turn the burros, dead sure. So why
He said ho would be hero to-day
and he isn't You can't believo these
fellows, anyway. Paul and I'm go
inc to start Of course you needn't
hoof it if you're afraid."
Riley had no right to sneer. I
knew the desert better than ho did.
and the sneer wasn't comfortable.
Resides. I never believe that foolish
noss is pluck.
It was a blazing day. Hot! Why,
there is no word for that heat Tho
sun came up at 4:30 a. m. Ho rose
in a furious mood, and I could tell by
his blood red crescent as it tipped the
low range of hills to the east that
we were in for a scorching time.
If you have never seen a sunrise on
the desert it would pay you to go out
there and see it The sand plains
were glittering with strango white
ness and were motionless as death.
However, no dead body looks at first
perfectly still. Man is so used to see
fellow-beings breathe that ho cannot
imagine life is entirely extinct, and
imagination is generally so powerful
that you fancy you detect respiration
in a freshly made corpse.
Phew, how hot it is. Rilei'I" I said
as my cheek felt tho first beams.
We are in for it my boy:"
Wc," returned ho coolly.
"Are you going?''
Shall I see you go alone?"
Oh. como now, it's no uso your
wtoming. You'll be a nuisance with
Not at all my son," I cheerily
answered. "I want to seo how an
amatour behaves when tormented by
the terrors of thirst It will be as
funny as the stories which fellows
write of the sun-stabbed silence.'
which they have never seen."
The way is immensely dreary and
rather rough in the vicinage of tho
claims queer rolliug ground liberally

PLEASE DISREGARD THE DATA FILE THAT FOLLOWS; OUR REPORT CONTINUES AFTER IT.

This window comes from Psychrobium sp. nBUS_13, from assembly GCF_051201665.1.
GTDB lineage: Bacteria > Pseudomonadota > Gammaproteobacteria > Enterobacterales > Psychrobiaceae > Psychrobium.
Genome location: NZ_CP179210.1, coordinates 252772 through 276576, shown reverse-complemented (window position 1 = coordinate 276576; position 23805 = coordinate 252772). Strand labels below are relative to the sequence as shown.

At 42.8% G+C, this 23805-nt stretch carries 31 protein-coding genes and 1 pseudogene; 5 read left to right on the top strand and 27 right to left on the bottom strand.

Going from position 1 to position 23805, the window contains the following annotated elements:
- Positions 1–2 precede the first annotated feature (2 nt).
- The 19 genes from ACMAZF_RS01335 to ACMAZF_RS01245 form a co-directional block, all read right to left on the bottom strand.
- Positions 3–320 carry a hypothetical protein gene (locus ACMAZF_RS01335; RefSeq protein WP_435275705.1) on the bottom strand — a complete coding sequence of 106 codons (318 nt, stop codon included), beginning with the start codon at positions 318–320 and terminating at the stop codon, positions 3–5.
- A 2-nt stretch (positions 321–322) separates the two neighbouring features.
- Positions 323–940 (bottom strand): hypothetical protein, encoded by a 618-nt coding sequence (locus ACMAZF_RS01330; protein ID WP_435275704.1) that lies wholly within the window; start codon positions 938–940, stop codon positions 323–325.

bespattered with stones and rubble.
The walking is not particularly hard.
It is only when you get to the level
plain that the weariness of the desert
Your . feet first seem to glide over
tho surface; then they begin to sink,
and finally they sinlc so deeply that
every step is accompanied with diffi
culty. Riley was not used lo this sort of
exorcise, and the strain soon began to
tell on him. Wo had not walked an
hour before he expressed a wish to
make a short halt 0
The heat was suffocating, and tho
sun. which was well up in Hie
lieavena sent down a flood of glory
which we consigned remorselessly to
There don't seem to be a bit of
shade." said Riley gloomily, as he
crawled by the protecting branches of
a sage brush. "Not a bit"
You didn't expect trees?"
He was pulling at his canteen, taking
down big gulps of water, anu his
thirst was growing.
Re chary with that water." 1
remonstrated; 'you'll be out before
vou know it "
Oh. that's all right!" and he took
He was very white about the face.
You have seen a hot iron applied to
flesh, have you not and the scar that
rose after the application? His face I
showed that whiteness.
There ;as a curious glitter about
his eyes. They were generally
bright but under tho fierce glare"
they looked moro gay. A queer
light shone in them, and they danced
as if mirthful thoughts were lurking
in his brain. He was plu k .ig
nervously at the mise able sagebush.
crushing it up by tho handful, and
throwing the fragments away from
him with a jeering laugh.
Now and then he picked up a
pebble and hurled it "Come." said
f. -wo mus! start Every moment
the day is getting hotter, and we had
better rush on for Salton at once."
-Oh, yes" he sang.
''We'll go to Saltou by the sea,
Wherever that town by the sea may be,
And there we'll catch the railroad train.
For Salton's the town to forged all paia."
I looked at bira. Riley, the cool
headed, the unimaginative, to sing
out some ribald rhyme, compose the
wretched stuft himself, and above all
howl it with such beastly fcrver in
aunstabbed silence." It was in
comprehensible. The sand was baking hot and the
reflection of the sun from its shifting.
heaving bosom was exceedingly
I burned the end of a stick and
rubbed the charcoal under Riley's
eyes. He submitted to the operation
gracefully and paid me a trifling com
pliment upon my skill as an optical
Still he was pulling at liis canteen,
and I could tell by the gurgle it was
"Riley, you are at the bottom of
Yes. ciirse it!" he said fiercely.
We stumbled along for a few rods
wuen he turned savagely on me.
Would you let me die of thirst
when you have a ful canteen?''
Xo. but you have been imprudent
and selfish, and you deserve to suffer."
You lie. you ucly brute!'
1,00k here. I am not going to
stand being called names, and yon had
better nurce your speech."